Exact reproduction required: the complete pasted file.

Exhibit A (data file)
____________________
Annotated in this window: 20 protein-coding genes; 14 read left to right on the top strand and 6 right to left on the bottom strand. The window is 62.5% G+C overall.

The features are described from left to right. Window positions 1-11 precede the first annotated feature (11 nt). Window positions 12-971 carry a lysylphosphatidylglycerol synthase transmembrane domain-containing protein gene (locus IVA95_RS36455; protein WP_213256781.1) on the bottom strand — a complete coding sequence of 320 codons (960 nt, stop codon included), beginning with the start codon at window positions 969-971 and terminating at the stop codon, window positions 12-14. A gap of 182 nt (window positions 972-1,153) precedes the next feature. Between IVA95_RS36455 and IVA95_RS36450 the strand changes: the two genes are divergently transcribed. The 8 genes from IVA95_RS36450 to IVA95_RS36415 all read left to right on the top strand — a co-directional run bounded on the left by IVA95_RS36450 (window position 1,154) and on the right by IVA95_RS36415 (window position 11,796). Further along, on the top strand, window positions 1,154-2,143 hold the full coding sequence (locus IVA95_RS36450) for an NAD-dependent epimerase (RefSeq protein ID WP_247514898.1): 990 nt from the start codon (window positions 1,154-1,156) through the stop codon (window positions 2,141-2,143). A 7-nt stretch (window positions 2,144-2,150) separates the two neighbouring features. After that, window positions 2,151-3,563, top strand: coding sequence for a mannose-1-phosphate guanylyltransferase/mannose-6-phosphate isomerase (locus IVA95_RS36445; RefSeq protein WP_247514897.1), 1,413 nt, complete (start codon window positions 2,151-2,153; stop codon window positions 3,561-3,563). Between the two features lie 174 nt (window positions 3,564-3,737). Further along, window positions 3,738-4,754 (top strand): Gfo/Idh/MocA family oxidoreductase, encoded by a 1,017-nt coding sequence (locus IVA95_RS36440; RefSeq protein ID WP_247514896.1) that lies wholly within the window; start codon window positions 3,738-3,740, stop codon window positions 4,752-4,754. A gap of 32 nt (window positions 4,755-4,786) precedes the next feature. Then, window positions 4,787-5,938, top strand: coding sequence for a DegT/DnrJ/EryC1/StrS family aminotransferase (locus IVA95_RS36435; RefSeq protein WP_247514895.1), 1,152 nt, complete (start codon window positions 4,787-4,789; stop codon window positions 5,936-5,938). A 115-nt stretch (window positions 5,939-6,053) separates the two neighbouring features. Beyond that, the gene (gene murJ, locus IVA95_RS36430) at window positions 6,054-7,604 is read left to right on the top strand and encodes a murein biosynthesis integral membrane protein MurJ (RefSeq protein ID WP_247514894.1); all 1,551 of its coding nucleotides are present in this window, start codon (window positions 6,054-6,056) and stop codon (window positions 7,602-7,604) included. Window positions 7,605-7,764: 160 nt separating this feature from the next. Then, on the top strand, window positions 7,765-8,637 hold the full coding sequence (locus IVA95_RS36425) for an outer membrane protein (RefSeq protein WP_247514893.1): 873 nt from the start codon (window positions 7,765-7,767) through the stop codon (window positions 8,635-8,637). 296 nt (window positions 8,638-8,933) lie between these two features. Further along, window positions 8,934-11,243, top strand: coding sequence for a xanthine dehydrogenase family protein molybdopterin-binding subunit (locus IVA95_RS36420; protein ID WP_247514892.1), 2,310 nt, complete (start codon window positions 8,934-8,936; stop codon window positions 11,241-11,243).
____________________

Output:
Annotated in this window: 20 protein-coding genes; 14 read left to right on the top strand and 6 right to left on the bottom strand. The window is 62.5% G+C overall.

The features are described from left to right. Window positions 1-11 precede the first annotated feature (11 nt). Window positions 12-971 carry a lysylphosphatidylglycerol synthase transmembrane domain-containing protein gene (locus IVA95_RS36455; protein WP_213256781.1) on the bottom strand — a complete coding sequence of 320 codons (960 nt, stop codon included), beginning with the start codon at window positions 969-971 and terminating at the stop codon, window positions 12-14. A gap of 182 nt (window positions 972-1,153) precedes the next feature. Between IVA95_RS36455 and IVA95_RS36450 the strand changes: the two genes are divergently transcribed. The 8 genes from IVA95_RS36450 to IVA95_RS36415 all read left to right on the top strand — a co-directional run bounded on the left by IVA95_RS36450 (window position 1,154) and on the right by IVA95_RS36415 (window position 11,796). Further along, on the top strand, window positions 1,154-2,143 hold the full coding sequence (locus IVA95_RS36450) for an NAD-dependent epimerase (RefSeq protein ID WP_247514898.1): 990 nt from the start codon (window positions 1,154-1,156) through the stop codon (window positions 2,141-2,143). A 7-nt stretch (window positions 2,144-2,150) separates the two neighbouring features. After that, window positions 2,151-3,563, top strand: coding sequence for a mannose-1-phosphate guanylyltransferase/mannose-6-phosphate isomerase (locus IVA95_RS36445; RefSeq protein WP_247514897.1), 1,413 nt, complete (start codon window positions 2,151-2,153; stop codon window positions 3,561-3,563). Between the two features lie 174 nt (window positions 3,564-3,737). Further along, window positions 3,738-4,754 (top strand): Gfo/Idh/MocA family oxidoreductase, encoded by a 1,017-nt coding sequence (locus IVA95_RS36440; RefSeq protein ID WP_247514896.1) that lies wholly within the window; start codon window positions 3,738-3,740, stop codon window positions 4,752-4,754. A gap of 32 nt (window positions 4,755-4,786) precedes the next feature. Then, window positions 4,787-5,938, top strand: coding sequence for a DegT/DnrJ/EryC1/StrS family aminotransferase (locus IVA95_RS36435; RefSeq protein WP_247514895.1), 1,152 nt, complete (start codon window positions 4,787-4,789; stop codon window positions 5,936-5,938). A 115-nt stretch (window positions 5,939-6,053) separates the two neighbouring features. Beyond that, the gene (gene murJ, locus IVA95_RS36430) at window positions 6,054-7,604 is read left to right on the top strand and encodes a murein biosynthesis integral membrane protein MurJ (RefSeq protein ID WP_247514894.1); all 1,551 of its coding nucleotides are present in this window, start codon (window positions 6,054-6,056) and stop codon (window positions 7,602-7,604) included. Window positions 7,605-7,764: 160 nt separating this feature from the next. Then, on the top strand, window positions 7,765-8,637 hold the full coding sequence (locus IVA95_RS36425) for an outer membrane protein (RefSeq protein WP_247514893.1): 873 nt from the start codon (window positions 7,765-7,767) through the stop codon (window positions 8,635-8,637). 296 nt (window positions 8,638-8,933) lie between these two features. Further along, window positions 8,934-11,243, top strand: coding sequence for a xanthine dehydrogenase family protein molybdopterin-binding subunit (locus IVA95_RS36420; protein ID WP_247514892.1), 2,310 nt, complete (start codon window positions 8,934-8,936; stop codon window positions 11,241-11,243).